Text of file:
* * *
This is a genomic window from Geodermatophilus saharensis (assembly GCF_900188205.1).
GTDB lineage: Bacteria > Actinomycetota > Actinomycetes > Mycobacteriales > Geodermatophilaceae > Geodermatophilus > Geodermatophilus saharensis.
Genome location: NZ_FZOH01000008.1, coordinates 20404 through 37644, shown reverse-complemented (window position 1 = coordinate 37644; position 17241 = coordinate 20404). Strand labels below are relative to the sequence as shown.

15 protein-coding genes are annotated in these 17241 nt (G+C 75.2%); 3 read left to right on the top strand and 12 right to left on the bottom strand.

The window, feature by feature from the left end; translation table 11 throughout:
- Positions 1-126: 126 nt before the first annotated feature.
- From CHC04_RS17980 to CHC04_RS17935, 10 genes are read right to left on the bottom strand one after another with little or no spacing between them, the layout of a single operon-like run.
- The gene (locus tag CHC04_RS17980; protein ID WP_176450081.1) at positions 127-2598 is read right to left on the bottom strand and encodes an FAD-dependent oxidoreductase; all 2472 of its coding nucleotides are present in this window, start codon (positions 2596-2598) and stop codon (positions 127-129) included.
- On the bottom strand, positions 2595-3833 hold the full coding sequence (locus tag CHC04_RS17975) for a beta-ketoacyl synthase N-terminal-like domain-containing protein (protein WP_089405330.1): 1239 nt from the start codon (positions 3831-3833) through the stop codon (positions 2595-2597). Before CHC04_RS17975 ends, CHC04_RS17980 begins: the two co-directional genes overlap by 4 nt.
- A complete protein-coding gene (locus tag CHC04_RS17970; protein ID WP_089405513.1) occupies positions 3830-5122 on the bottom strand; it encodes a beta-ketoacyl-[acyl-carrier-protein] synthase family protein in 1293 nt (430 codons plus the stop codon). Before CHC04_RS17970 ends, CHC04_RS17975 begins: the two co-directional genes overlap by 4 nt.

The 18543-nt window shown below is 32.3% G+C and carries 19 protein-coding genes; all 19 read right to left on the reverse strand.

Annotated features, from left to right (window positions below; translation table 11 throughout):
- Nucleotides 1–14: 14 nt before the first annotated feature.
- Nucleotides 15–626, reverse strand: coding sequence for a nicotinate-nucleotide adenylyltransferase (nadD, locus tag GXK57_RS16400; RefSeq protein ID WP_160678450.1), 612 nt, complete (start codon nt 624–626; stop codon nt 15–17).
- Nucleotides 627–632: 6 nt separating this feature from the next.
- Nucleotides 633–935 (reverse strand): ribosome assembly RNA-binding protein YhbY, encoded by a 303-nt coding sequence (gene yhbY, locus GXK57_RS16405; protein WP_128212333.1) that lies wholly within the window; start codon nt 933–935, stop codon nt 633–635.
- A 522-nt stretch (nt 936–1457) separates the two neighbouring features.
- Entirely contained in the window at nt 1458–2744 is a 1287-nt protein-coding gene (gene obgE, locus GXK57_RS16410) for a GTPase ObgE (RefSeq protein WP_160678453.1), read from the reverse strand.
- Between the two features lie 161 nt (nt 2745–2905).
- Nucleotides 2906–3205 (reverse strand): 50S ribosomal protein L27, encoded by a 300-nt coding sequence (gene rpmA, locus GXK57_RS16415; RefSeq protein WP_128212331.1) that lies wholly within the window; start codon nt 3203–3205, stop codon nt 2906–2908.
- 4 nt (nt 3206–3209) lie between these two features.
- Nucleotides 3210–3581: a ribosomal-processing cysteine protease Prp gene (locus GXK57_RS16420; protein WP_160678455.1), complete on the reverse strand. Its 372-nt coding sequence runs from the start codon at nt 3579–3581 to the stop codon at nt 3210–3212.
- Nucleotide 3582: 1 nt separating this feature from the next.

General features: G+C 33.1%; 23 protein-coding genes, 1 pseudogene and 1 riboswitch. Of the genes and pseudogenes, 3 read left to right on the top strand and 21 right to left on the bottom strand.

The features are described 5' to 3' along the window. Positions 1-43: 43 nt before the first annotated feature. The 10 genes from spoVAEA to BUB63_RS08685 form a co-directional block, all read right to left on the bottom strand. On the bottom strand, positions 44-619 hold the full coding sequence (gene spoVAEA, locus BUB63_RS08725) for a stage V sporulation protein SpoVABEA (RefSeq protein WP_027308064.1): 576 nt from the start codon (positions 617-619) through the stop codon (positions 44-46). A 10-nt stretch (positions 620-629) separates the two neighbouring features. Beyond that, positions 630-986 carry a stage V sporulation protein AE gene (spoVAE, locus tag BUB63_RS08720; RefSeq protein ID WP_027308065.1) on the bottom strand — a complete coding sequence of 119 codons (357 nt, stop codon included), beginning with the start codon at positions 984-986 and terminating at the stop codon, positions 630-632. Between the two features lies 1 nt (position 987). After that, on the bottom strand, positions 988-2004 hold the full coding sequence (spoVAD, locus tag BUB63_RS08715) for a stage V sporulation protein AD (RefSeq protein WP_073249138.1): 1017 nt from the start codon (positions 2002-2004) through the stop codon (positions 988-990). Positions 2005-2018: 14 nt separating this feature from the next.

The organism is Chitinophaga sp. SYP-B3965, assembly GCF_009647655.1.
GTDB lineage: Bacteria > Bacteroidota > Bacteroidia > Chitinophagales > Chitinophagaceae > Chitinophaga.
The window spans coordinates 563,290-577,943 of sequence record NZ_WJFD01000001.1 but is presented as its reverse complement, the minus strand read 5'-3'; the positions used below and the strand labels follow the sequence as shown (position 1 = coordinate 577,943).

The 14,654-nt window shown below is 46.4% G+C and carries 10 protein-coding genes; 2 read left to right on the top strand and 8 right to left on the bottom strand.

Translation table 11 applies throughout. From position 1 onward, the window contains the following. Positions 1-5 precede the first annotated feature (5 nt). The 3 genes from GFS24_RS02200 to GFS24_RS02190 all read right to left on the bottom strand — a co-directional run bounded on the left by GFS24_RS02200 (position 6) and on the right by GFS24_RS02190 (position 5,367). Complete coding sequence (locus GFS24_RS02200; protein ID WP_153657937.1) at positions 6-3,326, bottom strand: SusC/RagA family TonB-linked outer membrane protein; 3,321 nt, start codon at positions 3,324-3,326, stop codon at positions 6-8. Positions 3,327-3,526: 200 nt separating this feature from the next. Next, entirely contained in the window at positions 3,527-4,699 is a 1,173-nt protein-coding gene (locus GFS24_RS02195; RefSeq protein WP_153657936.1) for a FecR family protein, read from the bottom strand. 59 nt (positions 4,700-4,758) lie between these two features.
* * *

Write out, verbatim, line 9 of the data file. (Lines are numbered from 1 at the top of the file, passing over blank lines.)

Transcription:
- On the bottom strand, positions 2595-3833 hold the full coding sequence (locus tag CHC04_RS17975) for a beta-ketoacyl synthase N-terminal-like domain-containing protein (protein WP_089405330.1): 1239 nt from the start codon (positions 3831-3833) through the stop codon (positions 2595-2597). Before CHC04_RS17975 ends, CHC04_RS17980 begins: the two co-directional genes overlap by 4 nt.